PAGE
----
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Anaerobic Digestion

Anaerobic Digestion is a biochemical process during which complex organic matter is decomposed in absence of oxygen, by various types of anaerobic microorganisms. The process is similar to that found in nature as in the stomach of ruminants such as cows. Anaerobic digestion is a purely bacterial process. In a biogas installation, the outcome of the Anaerobic Digestion process is the biogas and the digestate. If the feedstock for Anaerobic Digestion is a homogenous mixture of more than one feedstock types such as animal slurries and organic wastes from food processing factories, it is known as “co–digestion” and is the most common biogas applications today.
AD is a microbiological process of decomposition of organic matter in absence of oxygen. The main products of this process are biogas and digestate. Biogas is a combustible gas, consisting primarily of methane and carbon dioxide. Digestate is the decomposed substrate, resulted from the production of biogas.
During AD, very little heat is generated in contrast to aerobic decomposition i.e. in presence of oxygen, like is the case of composting. The energy, which is chemically bounded in the substrate, remains mainly in the produced biogas, in form of methane. The process of biogas formation is a result of a series of linked steps, in which the initial material is continuously broken down into smaller units. Specific groups of micro-organisms are involved in each step. These organisms successively decompose the products of the previous steps. The four main process steps are hydrolysis, acidogenesis, acetogenesis, and methanogenesis.

The process steps run parallel in time and space, in the digester tank. The speed of the total decomposition process is determined by the slowest reaction of the chain. During hydrolysis, relatively small amounts of biogas are produced. Biogas production reaches its peak during methanogenesis.


Hydrolysis is categorized as the first step of AD, during which the complex organic matter namely polymers is decomposed into smaller units. During hydrolysis, polymers like carbohydrates, lipids, nucleic acids and proteins are converted into glucose, glycerol, purines and pyridines. Hydrolytic microorganisms excrete hydrolytic enzymes, converting biopolymers into simpler and soluble compounds.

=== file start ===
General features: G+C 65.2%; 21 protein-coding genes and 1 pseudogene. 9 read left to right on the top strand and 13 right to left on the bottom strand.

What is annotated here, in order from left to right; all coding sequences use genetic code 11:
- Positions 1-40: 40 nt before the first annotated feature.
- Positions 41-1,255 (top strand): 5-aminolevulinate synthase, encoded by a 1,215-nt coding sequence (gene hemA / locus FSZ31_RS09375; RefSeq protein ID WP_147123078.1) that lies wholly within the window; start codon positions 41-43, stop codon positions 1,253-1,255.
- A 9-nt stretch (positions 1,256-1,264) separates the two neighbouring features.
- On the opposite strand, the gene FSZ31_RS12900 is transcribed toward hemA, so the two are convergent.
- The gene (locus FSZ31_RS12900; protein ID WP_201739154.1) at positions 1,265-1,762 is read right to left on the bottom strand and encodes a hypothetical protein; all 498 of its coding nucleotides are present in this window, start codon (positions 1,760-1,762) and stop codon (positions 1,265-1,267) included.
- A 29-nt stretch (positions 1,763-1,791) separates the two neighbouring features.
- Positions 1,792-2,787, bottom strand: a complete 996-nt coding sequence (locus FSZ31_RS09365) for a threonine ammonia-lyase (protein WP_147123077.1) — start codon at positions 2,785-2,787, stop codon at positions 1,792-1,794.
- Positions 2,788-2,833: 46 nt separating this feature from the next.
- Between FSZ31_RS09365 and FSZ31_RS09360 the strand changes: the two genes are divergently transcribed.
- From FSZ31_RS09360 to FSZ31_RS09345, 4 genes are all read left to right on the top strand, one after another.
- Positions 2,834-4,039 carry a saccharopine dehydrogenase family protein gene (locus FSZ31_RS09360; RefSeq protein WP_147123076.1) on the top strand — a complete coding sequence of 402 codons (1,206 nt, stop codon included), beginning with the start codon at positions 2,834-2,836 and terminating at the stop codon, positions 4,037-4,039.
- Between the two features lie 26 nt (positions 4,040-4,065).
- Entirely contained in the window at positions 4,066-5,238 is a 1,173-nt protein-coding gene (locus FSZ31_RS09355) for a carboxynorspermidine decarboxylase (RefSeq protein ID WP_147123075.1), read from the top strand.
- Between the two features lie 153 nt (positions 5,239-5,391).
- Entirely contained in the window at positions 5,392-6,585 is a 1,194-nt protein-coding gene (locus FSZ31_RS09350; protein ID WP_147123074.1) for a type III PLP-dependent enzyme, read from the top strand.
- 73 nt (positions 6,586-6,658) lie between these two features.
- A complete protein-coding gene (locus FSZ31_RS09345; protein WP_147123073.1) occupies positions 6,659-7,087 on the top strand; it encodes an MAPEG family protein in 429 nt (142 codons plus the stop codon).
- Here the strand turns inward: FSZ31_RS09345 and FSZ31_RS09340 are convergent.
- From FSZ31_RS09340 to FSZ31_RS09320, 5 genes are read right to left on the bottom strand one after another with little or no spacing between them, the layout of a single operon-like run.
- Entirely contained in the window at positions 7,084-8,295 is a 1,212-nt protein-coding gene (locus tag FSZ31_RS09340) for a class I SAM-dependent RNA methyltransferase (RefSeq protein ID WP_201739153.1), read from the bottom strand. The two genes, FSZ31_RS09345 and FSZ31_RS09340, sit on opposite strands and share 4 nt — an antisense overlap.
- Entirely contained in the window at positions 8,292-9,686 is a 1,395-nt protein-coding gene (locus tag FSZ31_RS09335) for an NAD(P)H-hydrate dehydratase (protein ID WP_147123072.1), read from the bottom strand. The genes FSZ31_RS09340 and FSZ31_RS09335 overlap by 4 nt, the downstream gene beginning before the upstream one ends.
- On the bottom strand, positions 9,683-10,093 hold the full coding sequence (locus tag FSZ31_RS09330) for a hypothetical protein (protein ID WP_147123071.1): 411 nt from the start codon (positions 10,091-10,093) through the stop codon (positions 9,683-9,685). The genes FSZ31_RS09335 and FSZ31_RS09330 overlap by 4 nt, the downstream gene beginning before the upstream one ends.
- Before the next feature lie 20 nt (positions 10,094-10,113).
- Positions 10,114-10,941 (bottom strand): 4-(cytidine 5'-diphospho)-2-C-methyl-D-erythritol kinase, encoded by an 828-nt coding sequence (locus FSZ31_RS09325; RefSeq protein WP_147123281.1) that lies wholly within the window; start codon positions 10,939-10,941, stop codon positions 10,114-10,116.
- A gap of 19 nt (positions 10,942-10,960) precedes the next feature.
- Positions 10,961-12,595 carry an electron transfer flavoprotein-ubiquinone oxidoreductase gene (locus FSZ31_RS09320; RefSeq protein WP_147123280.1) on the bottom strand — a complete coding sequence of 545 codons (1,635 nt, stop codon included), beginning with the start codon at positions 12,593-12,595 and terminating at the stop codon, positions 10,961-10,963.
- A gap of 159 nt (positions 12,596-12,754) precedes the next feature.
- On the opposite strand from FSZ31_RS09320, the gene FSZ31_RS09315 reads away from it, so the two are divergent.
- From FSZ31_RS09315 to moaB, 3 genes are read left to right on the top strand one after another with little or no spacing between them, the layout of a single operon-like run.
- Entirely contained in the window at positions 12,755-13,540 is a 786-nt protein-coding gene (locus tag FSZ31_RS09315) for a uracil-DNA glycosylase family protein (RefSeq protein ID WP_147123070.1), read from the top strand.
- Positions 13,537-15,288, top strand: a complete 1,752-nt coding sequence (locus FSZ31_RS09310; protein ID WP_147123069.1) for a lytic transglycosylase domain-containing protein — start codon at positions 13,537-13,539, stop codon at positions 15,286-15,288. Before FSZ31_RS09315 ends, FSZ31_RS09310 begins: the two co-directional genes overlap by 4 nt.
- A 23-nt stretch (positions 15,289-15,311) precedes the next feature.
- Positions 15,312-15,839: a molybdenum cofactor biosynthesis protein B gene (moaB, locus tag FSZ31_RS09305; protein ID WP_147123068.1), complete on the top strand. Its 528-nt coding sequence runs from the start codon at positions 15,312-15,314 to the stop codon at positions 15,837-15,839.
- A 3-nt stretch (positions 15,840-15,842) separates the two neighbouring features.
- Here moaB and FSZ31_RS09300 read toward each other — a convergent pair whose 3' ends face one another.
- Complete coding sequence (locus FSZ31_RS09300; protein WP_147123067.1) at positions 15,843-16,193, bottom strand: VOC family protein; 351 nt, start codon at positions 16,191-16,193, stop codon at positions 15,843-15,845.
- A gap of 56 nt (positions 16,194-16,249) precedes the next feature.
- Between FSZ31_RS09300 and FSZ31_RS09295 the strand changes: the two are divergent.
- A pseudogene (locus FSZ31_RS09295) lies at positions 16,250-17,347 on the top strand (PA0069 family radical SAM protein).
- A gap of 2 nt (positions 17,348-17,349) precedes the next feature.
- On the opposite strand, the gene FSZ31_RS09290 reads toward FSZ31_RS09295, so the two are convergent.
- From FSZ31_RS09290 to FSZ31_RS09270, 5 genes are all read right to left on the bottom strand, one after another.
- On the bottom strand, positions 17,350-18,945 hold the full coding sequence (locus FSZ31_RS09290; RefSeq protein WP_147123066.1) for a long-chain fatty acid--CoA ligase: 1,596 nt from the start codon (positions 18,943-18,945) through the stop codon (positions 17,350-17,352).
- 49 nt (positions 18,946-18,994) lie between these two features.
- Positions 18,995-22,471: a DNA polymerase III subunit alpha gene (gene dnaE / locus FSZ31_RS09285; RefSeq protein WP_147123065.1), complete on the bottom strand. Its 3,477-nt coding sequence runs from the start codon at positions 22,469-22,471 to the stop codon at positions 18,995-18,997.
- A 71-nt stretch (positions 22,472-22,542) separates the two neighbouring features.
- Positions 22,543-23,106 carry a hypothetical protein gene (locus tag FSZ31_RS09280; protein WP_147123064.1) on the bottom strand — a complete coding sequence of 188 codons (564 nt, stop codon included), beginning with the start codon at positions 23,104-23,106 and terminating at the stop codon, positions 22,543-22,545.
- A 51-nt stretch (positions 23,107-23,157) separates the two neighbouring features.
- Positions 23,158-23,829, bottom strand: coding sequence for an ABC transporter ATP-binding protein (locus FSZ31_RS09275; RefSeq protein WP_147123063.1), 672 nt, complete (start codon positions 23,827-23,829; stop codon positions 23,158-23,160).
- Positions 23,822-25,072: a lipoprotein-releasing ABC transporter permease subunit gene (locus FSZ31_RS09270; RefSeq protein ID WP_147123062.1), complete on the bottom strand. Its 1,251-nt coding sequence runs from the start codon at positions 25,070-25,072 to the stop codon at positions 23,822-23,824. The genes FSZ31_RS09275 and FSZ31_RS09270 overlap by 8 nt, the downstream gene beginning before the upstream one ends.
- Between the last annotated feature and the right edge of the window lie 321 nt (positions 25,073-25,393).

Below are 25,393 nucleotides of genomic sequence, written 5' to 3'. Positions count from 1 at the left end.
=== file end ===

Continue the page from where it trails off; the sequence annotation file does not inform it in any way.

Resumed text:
A variety of microorganisms are involved in hydrolysis, which is carried out by exoenzymes, produced by those microorganisms which decompose the particulate material which has not been dissolved. The resultant products from hydrolysis are further decomposed by the microorganisms involved and used for their own metabolic processes.


During acidogenesis, the products of hydrolysis are converted by acidogenic or fermentative bacteria into methanogenic substrates. Simple sugars, amino acids and fatty acids are degraded into acetate, carbon dioxide and hydrogen as well as into volatile fatty acids and alcohols.


Acidogenesis products that cannot be directly converted to methane by methanogenic bacteria are converted into methanogenic substrates during acetogenesis. Volatile fatty acids and alcohols are oxidized into methanogenic substrates like acetate, hydrogen and carbon dioxide. Volatile fatty acids with carbon chains longer than two units and alcohols, with carbon chains longer than one unit, are oxidized into acetate and hydrogen. The production of hydrogen increases the hydrogen partial pressure. During methanogenesis, hydrogen is converted into methane. Acetogenesis and methanogenesis usually run hand in glove with each other.


The production of methane and carbon dioxide from intermediate products is carried out by methanogenic bacteria. 70% of the formed methane originates from acetate, while the remaining 30% is produced from conversion of hydrogen and carbon dioxide, Methanogenesis is a critical step in the entire anaerobic digestion process, as it is the slowest biochemical reaction of the process. Methanogenesis is greatly influenced by the operation conditions. Composition of feedstock, feeding rate, temperature, and pH are some of the factors influencing the methanogenesis process. Overloading of the digester, temperature changes or excessive entry of oxygen can result in termination or reduction of the production of methane.

Factors Influencing AD

It is crucial that appropriate conditions for anaerobic microorganisms are provided for the efficiency of AD. The growth and activity of anaerobic microorganisms is significantly influenced by conditions such as exclusion of oxygen, constant temperature, pH-value, nutrient supply, stirring intensity and amount of inhibitors such as ammonia. The methane bacteria are fastidious anaerobes, hence the presence of oxygen in the digestion process must be avoided.


The AD process can take place at different temperatures, divided into three temperature ranges. Namely Psychrophilic i.e. below 25 degree C, Mesophilic i.e. 25 degree C to 45 degree C , and thermophilic i.e. 45 degree C to 70 degree C. The temperature stability is a major factor governing AD. The operation temperature is chosen considering the feedstock used. The necessary process temperature is provided by floor or wall heating systems, inside the digester.

Many modern biogas plants operate at thermophilic process temperatures as the thermophilic process provides many advantages, compared to mesophilic and psychrophilic processes such as reduced retention time, making the process faster and more efficient, improved digestibility and availability of substrates, better degradation of solid substrates and better substrate utilization, better possibility for separating liquid and solid fractions.